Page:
Be True

Thursday, January 24, 2013

My last few posts have been about various signs that my transition might be further ahead than I thought. 

And lo and behold, I had several more today. 

Well, sort of. :c) 

It was a funny day in several respects. And in retrospect, it all revolved around being truthful.

When I reached the office this morning shortly after 8:00, I was surprised to see that my friend and fellow tech writer S had just arrived. 

Lately I've been staying in bed (not necessarily sleeping) a bit later than I usually do - 6:15 AM, as opposed to 5:00 AM. This is partly because it's cold and dark when I wake up, and partly because I'm a bit run down from the craziness of the past year.

S typically arrives anywhere from one to two hours after me, so we were joking about putting up a plaque to commemorate the first - and likely last - time this happened. 

Anyway, I told her I had something to share with her in light of our chat about my voice the past weekend. I then told her about meeting my electrologist at the gas station, and the attendant's subsequent comments to her.

S beamed her brilliant smile when I finished and said, "Yay for you, Cass! Congratulations!"

I told her how surprised I was, mentioning that my voice is still pretty masculine.

In addition to being possibly the sweetest person alive, S is also quite likely the person least able to conceal her emotions. 

As soon as I commented about my voice, she shifted uncomfortably in her chair, looked down at her feet, and began playing with her fingers.

"Well…" she said, her voice trailing off.

I began to laugh - mostly at her obvious discomfort, as she tried to reconcile her need to be totally honest and completely supportive at the same time.

"It's OK, S," I said. "What were you going to say?"

"It's just that… well, you *don't* really have a masculine voice," she replied, her face flushing. 

"Oh," I said, genuinely surprised. "So… what kind of voice *do* I have then?"

"Umm," she said, trying not to look at me, "You know how some gay men talk?"

At that I laughed again, as S alternated between relief and discomfort at telling me what she clearly has believed for a long time. But also because this *really* was not how I perceive my own voice.

"Oh my God, S," I said. "Do I *really* sound like that?!?"

"Yeah… kind of," she said. "Either that, or more like a woman who has a fairly low voice. Your voice is a lot closer to female than male. At least to me. I'm sorry!" she added hastily.

Laughing even harder, I asked her why she thought that was a bad thing.

"I don't know," she admitted. "I know you're really working hard on your transition, and I know how stressful it must be, having to live a double life. 

"I mean, you come to work every day looking like him  - kind of - but you sound like, well… you. LIke Cass."

"S, I take that as a huge compliment. Even if I'm not sure I believe it. No offense to you."

She said she understood, and then added that she could understand how the gas station attendant would read me as a woman.

"But I come in there after electrolysis every week," I replied. "My face looks like a half-digested pizza, and I have three days worth of stubble on top of that!"

"He probably isn't looking that closely, since he sees you a lot," she said. "And it's dark when you go there, so he can't really see you anyway. Plus you're wearing a heavy winter coat."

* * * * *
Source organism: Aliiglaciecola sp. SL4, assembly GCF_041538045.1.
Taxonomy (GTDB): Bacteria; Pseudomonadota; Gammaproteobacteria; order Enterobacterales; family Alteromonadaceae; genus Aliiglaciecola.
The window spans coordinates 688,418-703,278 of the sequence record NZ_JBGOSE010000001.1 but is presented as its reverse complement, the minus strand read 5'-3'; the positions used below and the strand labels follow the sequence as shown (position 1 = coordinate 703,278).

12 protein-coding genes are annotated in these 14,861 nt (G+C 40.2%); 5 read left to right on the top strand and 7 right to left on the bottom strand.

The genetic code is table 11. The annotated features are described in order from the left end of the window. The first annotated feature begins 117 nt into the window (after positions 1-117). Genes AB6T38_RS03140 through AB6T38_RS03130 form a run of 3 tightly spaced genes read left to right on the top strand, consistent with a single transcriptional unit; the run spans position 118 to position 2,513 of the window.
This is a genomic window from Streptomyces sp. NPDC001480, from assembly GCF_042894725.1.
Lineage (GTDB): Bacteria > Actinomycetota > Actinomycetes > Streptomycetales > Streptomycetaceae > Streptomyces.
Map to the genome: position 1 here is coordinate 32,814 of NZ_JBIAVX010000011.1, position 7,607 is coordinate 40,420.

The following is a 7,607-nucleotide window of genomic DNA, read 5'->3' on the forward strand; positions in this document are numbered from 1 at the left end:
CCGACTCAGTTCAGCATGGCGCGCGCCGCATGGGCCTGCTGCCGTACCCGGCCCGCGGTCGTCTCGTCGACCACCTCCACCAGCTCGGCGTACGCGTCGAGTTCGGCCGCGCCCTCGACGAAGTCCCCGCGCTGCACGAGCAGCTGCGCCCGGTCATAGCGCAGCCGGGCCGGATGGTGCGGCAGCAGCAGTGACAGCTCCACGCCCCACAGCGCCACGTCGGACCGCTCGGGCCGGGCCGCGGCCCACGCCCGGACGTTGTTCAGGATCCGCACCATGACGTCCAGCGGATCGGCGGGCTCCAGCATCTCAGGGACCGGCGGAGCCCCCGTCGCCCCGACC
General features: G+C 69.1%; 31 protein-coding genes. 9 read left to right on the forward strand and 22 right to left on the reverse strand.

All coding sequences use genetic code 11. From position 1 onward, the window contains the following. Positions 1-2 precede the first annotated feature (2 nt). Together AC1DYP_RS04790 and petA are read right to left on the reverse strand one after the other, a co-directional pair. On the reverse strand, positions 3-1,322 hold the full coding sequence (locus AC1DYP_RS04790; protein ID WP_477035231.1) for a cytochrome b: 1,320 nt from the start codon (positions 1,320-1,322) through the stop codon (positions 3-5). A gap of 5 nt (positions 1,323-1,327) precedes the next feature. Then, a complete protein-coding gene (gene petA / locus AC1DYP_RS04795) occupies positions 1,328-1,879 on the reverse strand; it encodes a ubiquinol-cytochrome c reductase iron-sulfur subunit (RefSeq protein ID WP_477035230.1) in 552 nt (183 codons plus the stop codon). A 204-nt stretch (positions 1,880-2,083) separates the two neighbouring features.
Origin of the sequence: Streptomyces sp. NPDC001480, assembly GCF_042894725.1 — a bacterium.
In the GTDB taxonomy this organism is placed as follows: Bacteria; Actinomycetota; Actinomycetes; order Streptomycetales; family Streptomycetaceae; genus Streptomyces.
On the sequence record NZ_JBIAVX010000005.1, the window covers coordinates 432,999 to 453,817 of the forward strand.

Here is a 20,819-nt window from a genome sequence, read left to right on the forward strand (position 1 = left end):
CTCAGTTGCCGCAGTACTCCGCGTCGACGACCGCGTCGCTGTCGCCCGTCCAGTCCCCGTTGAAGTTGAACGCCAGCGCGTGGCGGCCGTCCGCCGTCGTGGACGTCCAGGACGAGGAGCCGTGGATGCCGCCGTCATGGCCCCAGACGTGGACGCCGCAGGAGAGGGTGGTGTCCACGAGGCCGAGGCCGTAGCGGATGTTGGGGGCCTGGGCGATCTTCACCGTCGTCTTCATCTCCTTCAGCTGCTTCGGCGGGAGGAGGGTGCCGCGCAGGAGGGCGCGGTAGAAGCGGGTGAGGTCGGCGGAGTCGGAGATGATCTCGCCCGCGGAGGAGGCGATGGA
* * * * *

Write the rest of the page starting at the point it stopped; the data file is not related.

She paused for a moment.

"I mean, he probably just thinks you're a woman without much fashion sense, you know?"

"Then I guess he really IS perceptive!" I said before both S and I dissolved into laughter.


After work, I went to the gym, then stopped off at my parents house to pick up some turkey burgers my mother made for me. 

My sister C was arriving home from her shift in the ER just as I was parking. Still not totally convinced, I decided to ask her, knowing she of all people would be brutally honest.

I related the events of the past two days, while C listened.

"So... what do you think?" I asked her when I finished.

"What do I think about what?"

"Do you think I have a masculine voice?"

She shot me a look of withering disdain, mixed with pity and astonishment, a look I suspect my nephew C is all too familiar with.

"Earth to Cass! Earth to Cass!" she said, waving her hand in front of my face. 

"Here's a bulletin: you have *never, ever* sounded masculine. Or come off as anything remotely close to masculine. Ev-er!" she said, somehow stretching "ever" into at least a half-dozen syllables, each one more sarcastic than its predecessor.

"Never?" I asked.

"NE-VER," she replied, with emphasis. "You've always been much nicer and more sensitive than I could ever be. Everyone in the family knows it, too. I mean, Mom always asks me why I can't behave more like you, for crying out loud!

"And we won't event get into the fact you and I not only look alike, but we're built alike too. Unlike you and F (our brother). Let's face it… right now you're just finally making things official. No one in the family who really knows you, not even cousins and aunts and uncles, will be all that surprised once they they get over the shock."

As I said, I can always rely on C to give me her unvarnished opinion! It's nice when it happens to be what I need to hear too...


A little theme music, courtesy of Bruce. It's amazing that he only thought this gem was worthy of release as a B-side. IMHO, it's light years better than its A-side, "Fade Away." Apparently he regrets this decision as well; this routinely opened shows on his Tunnel of Love tour in 1988.


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